Betty Cohen, the newly named president and CEO of Lifetime Entertainment Services, was first approached about the job at roughly the end of February by her former Nickelodeon colleague, Anne Sweeney.
“We stayed in touch over the years, and I’ve just always been so proud of what she’s done,” Cohen said of Sweeney, who is now co-chairman of The Walt Disney Co.’s Media Networks unit. “And I guess she’s been impressed with what I’ve done.”
Cohen, the founder and ex-president of Cartoon Network, was the surprise choice to fill Carole Black’s open slot after a nearly five-month search by Lifetime’s owners, Disney and Hearst Corp. Black announced back in November that she would leave at the end of her contract, in March, to take some time off.
Cohen, a 14-year veteran of Turner Broadcasting System Inc., said she’s eager to tackle the task of serving the complex female audience — and turning up signature hits for the veteran women’s network.
Cohen flew to Lifetime’s Manhattan headquarters Thursday night to start meeting staff, which she also did Friday before heading to the National Show in San Francisco. She’ll then swing south to stop by Lifetime’s Los Angeles office.
Cohen, who is relocating to New York from Atlanta, lauded Lifetime for its success with its original movie franchise.
“It struck me that Lifetime has a very solid foundation with their movies, but probably would like to be looking at what else can they do,” she said.
But hit series have been important in terms brand-building, she said — which has been Cohen’s strong suit.
“There’s no question that signature hits have defined and driven cable networks,” she said. “Movies say a certain amount about Lifetime and have attracted a strong audience, and I think we’re going to want to preserve that.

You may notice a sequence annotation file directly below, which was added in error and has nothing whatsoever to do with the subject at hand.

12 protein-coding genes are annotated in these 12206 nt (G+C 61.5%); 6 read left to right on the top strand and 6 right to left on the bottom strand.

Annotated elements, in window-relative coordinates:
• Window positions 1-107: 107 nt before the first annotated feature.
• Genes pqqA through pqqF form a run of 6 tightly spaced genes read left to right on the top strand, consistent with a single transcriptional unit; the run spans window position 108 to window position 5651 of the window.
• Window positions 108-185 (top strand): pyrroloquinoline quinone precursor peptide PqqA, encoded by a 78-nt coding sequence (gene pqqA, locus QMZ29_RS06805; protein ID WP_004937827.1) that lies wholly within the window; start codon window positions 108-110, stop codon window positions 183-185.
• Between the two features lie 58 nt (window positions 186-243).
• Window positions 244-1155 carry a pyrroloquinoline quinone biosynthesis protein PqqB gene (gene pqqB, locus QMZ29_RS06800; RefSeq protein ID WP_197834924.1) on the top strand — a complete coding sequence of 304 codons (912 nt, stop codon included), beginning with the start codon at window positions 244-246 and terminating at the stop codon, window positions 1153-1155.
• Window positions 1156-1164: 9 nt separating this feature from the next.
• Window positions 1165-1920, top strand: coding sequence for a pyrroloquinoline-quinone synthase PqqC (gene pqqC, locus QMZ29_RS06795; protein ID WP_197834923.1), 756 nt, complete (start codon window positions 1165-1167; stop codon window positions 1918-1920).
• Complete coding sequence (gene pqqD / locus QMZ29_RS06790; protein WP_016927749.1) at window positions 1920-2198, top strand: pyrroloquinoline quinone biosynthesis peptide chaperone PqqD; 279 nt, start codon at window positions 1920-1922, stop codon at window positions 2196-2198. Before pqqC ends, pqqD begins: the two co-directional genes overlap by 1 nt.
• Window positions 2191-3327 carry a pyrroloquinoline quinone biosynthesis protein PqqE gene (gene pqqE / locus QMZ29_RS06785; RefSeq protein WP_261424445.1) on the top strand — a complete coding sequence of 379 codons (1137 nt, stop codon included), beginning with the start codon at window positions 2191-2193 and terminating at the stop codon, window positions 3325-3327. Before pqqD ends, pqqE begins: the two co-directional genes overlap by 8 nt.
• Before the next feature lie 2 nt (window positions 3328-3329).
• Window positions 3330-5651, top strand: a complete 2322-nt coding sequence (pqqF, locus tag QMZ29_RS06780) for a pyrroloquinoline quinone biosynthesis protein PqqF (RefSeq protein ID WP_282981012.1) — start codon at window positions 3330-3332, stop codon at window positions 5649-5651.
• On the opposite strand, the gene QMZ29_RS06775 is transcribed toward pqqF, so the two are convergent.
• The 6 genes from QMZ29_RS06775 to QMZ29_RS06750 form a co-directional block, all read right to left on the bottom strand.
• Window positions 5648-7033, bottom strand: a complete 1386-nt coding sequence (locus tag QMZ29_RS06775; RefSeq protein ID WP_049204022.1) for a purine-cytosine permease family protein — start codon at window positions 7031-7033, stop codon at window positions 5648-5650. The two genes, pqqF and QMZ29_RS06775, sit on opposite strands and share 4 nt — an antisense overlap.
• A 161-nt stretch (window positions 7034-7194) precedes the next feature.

“But there’s a great interest here in both acquiring and developing series as well. Series are important for every network, not only in defining their identity, but they’re how you build habit viewing, too.”
At Turner, before overseeing the launch of the all-animation Cartoon Network, Cohen served as senior vice president and general manager of Turner Network Television. She joined Turner from a stint at Nickelodeon/Nick at Nite.
She left Cartoon in 2001 for parent AOL Time Warner Inc., developing multiplatform services aimed at teens and young adults.
“The whole reason I left Cartoon Network in the first place is I didn’t want to die the queen of cartoons,” Cohen said.
She exited AOL Time Warner in September 2002 to start her own consulting company.
Cohen, who actually worked at Lifetime in on-air promotion in the early 1980s, finds it ironic that she’s back at the women’s network, in light of what happened at last year’s National Show in New Orleans.
During a party on Paul Allen’s yacht, Cohen said she chatted with Black about leaving an executive job to take some time off, something that Black — like Cohen — had done before, and is doing now.
“We ended up talking about the value and the perspective and the self -confidence and security that you get from stepping back,” Cohen said. “I’m finding it just such a funny twist of fate that a year later, she is taking a break and I am ramping back up again. … That was a very special conversation, and a just funny and ironic one in light of what’s happened just one year later.”
One of Cohen’s top priorities is to decide who will permanently fill the vacant top programmer slot at Lifetime. Rick Haskins, Lifetime’s general manager, has been handling that duty.
Cohen, who’ll assume her new role April 26, will actually oversee two networks in addition to Lifetime, Lifetime Movie Network and Lifetime Real Women. She’s also in charge of Lifetime Radio for Women, Lifetime Home Entertainment and Lifetime Online.
Under Black’s tenure, Lifetime rose to become the top-rated primetime cable network, a crown it lost several years ago as its ratings started to dip. Bu the network has seen a viewership resurgence.
In the first quarter, Lifetime’s primetime ratings rose 7%, to a 1.6 from 1.5 a year ago, according to Nielsen Media Research data supplied by the Disney ABC Cable Networks Group. Lifetime Movie Network posted a 0.8, flat compared with last year.
Cohen pointed out that Lifetime’s household ratings in primetime have remained in the Top 5, and that it remains a top-10 channel for women 18 to 34.
“My passion is identifying audiences, whether it was kids, cartoon lovers, young adults, or this very challenging complex thing called women, which has a lot of different sub-segments in it,” Cohen said.
The issues relate to how a programmer engages women of various psychographics and demographics, according to Cohen. “And as I was watching Lifetime, I thought there was a lot that could be done here,” she said.